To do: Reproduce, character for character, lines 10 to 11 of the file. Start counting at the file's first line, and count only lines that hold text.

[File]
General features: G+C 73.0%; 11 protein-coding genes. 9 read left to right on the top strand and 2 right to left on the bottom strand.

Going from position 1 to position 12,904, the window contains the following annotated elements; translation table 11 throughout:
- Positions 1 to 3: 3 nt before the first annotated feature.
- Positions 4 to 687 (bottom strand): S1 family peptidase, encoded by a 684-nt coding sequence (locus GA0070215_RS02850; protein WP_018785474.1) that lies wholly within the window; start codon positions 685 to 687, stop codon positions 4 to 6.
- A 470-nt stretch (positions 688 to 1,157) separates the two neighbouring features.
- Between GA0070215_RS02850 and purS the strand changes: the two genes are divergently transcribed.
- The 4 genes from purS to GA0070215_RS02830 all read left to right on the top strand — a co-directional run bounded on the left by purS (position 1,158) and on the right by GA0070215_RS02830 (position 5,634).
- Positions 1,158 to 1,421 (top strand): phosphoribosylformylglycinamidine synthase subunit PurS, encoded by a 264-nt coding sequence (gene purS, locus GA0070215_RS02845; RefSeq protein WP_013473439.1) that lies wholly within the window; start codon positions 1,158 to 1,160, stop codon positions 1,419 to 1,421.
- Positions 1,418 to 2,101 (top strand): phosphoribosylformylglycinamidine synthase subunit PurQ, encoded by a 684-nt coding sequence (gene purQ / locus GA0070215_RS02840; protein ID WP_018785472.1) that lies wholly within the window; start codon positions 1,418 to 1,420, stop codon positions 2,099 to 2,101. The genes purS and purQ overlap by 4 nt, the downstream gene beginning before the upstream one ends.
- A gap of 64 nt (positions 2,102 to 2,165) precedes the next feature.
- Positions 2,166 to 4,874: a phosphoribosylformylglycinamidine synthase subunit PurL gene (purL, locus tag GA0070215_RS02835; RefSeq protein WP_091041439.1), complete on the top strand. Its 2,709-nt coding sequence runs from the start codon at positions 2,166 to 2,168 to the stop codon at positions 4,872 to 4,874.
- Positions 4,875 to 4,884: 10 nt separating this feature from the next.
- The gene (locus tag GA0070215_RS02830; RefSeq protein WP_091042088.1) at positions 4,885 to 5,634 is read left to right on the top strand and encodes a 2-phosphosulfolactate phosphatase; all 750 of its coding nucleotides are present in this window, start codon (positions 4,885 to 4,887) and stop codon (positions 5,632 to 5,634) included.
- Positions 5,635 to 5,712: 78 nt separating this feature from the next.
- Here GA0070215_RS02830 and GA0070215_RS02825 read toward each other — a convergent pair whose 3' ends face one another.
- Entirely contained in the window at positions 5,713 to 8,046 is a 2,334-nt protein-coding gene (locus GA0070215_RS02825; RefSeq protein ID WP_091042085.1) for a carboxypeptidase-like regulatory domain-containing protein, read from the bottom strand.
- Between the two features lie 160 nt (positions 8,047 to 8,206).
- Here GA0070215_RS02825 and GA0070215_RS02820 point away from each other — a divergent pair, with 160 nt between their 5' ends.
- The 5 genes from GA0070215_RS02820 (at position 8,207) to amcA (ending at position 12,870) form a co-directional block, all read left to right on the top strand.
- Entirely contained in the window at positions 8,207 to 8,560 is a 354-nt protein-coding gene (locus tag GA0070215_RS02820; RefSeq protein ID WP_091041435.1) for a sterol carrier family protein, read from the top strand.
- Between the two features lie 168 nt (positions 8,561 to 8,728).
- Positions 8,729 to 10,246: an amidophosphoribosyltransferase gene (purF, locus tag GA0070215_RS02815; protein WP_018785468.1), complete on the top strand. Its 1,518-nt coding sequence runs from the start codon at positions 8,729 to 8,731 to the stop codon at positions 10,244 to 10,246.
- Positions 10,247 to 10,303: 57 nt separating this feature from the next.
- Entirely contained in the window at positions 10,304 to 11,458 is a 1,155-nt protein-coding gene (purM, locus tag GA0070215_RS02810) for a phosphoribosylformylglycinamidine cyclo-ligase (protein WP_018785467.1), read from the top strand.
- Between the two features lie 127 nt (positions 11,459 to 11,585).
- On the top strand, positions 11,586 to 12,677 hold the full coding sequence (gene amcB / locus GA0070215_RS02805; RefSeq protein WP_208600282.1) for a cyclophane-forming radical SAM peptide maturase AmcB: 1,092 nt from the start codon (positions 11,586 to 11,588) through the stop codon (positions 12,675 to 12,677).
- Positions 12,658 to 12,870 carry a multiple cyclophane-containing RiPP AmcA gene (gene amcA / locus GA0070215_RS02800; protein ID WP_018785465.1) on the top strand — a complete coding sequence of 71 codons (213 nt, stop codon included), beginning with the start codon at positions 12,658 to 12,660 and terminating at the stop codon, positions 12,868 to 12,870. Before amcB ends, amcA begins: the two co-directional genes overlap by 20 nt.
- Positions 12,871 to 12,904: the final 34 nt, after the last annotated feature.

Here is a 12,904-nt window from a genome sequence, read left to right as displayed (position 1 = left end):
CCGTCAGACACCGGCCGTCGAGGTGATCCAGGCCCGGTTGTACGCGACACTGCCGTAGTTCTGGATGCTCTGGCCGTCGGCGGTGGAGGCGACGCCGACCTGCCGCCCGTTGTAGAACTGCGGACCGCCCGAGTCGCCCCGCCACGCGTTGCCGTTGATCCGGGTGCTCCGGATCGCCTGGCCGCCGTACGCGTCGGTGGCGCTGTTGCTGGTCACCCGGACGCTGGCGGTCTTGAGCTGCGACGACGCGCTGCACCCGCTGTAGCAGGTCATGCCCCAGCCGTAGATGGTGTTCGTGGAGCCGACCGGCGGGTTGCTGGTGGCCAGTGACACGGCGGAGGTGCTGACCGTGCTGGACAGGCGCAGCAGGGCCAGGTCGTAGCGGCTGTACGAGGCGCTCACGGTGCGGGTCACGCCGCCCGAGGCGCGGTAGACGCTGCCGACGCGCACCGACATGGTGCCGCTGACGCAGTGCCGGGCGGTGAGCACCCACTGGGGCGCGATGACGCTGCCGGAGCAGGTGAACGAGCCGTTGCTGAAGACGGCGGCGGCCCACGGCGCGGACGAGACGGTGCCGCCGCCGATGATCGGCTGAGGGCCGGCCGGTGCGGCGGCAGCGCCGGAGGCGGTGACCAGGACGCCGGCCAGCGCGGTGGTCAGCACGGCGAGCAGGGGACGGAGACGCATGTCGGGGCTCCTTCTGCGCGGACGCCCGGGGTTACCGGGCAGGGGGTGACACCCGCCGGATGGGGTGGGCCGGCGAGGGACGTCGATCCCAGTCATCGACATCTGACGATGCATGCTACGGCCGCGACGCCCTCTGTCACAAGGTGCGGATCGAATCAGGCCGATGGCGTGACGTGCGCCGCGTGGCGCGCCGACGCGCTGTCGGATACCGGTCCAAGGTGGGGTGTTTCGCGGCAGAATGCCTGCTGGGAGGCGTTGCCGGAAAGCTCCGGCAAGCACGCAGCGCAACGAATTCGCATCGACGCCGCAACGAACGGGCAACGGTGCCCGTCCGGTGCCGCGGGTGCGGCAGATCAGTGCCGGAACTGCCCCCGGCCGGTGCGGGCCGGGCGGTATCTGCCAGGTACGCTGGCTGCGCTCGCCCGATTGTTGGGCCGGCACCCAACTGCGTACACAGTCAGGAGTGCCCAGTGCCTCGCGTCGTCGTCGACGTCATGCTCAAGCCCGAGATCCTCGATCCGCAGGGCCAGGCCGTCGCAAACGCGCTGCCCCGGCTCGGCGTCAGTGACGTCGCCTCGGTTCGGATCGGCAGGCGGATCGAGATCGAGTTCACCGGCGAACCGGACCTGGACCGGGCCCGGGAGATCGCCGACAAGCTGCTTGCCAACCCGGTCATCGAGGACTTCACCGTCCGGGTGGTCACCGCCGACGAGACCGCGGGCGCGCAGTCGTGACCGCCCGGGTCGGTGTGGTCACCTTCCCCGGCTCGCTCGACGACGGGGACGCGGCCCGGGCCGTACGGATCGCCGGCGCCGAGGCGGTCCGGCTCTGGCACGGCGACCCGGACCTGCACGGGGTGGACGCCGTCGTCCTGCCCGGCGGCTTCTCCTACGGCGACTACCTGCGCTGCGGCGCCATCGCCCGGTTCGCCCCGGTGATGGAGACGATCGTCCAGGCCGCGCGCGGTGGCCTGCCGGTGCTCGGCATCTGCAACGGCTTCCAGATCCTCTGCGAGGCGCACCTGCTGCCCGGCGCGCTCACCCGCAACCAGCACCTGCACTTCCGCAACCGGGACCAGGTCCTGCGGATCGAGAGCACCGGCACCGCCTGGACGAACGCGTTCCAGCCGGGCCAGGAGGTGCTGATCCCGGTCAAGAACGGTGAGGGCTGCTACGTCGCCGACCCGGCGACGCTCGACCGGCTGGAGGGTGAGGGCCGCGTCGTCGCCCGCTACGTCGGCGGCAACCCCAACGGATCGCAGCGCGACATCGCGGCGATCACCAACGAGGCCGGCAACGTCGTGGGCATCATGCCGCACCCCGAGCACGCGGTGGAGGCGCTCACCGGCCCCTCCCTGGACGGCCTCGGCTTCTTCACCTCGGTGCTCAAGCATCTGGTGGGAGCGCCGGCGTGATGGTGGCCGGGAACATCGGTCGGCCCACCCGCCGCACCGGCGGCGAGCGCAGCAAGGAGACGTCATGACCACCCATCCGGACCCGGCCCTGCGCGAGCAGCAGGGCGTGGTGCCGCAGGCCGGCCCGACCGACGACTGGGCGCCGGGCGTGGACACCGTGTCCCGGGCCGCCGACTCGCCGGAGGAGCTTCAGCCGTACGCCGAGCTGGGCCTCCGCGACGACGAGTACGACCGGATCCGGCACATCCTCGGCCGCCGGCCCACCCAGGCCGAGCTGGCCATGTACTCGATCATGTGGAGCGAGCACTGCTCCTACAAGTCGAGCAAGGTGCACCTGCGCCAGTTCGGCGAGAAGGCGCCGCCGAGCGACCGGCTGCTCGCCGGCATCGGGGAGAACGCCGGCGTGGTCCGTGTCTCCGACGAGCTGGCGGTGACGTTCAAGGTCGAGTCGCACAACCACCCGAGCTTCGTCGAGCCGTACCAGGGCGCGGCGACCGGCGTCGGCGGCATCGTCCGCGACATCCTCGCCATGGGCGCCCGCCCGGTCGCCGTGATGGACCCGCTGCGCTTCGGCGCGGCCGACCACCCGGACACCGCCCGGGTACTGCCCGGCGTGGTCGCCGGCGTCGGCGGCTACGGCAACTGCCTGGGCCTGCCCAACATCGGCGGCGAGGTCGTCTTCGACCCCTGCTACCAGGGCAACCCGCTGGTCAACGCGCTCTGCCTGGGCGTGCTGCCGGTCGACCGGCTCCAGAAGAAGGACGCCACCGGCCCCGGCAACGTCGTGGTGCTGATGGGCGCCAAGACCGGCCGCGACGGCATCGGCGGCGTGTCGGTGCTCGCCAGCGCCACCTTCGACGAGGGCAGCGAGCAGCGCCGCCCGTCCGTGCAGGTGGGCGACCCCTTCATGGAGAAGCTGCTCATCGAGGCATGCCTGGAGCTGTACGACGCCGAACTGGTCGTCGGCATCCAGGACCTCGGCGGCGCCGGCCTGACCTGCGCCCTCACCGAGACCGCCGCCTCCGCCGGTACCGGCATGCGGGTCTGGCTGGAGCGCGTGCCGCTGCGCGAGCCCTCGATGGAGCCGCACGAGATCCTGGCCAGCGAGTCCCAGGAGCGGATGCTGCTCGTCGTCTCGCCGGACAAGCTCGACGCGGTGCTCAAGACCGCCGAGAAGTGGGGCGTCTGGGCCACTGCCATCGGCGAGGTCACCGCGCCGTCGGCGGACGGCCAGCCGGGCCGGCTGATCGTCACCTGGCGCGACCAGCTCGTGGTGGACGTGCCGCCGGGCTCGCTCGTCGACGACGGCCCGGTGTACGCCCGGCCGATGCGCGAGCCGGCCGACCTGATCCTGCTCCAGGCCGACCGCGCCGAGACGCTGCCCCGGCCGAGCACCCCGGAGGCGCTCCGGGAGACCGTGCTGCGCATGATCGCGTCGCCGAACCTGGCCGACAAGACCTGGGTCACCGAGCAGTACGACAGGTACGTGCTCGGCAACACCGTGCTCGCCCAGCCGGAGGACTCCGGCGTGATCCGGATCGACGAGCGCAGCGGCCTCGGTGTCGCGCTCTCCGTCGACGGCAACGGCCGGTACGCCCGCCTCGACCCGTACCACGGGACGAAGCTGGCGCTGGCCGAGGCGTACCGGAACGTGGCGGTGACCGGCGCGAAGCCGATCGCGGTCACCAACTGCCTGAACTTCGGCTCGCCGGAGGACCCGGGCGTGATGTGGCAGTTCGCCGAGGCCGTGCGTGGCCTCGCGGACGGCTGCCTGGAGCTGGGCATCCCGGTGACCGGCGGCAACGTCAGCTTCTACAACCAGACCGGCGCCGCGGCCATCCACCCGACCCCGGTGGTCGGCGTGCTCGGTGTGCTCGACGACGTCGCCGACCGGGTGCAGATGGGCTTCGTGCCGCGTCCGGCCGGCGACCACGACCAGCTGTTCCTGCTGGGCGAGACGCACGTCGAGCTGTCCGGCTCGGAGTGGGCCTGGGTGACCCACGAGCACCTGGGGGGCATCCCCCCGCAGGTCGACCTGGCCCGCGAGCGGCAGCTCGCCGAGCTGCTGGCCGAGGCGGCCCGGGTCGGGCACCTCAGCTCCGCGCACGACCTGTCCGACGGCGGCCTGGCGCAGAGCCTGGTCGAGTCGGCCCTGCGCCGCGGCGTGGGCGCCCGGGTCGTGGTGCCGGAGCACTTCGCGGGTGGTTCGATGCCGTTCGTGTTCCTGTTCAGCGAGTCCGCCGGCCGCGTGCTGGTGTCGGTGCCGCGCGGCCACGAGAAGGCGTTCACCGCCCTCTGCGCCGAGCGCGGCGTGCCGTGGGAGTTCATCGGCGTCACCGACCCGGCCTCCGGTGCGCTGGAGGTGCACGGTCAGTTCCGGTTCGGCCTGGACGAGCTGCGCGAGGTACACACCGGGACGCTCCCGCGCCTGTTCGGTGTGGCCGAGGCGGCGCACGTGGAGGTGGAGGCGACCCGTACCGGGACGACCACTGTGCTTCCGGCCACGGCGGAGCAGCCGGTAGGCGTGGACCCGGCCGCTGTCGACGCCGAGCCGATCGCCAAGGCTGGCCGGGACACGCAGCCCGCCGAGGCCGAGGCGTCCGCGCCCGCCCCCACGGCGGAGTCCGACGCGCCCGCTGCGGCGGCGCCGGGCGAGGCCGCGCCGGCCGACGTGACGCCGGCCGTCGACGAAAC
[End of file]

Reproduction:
- A gap of 64 nt (positions 2,102 to 2,165) precedes the next feature.
- Positions 2,166 to 4,874: a phosphoribosylformylglycinamidine synthase subunit PurL gene (purL, locus tag GA0070215_RS02835; RefSeq protein WP_091041439.1), complete on the top strand. Its 2,709-nt coding sequence runs from the start codon at positions 2,166 to 2,168 to the stop codon at positions 4,872 to 4,874.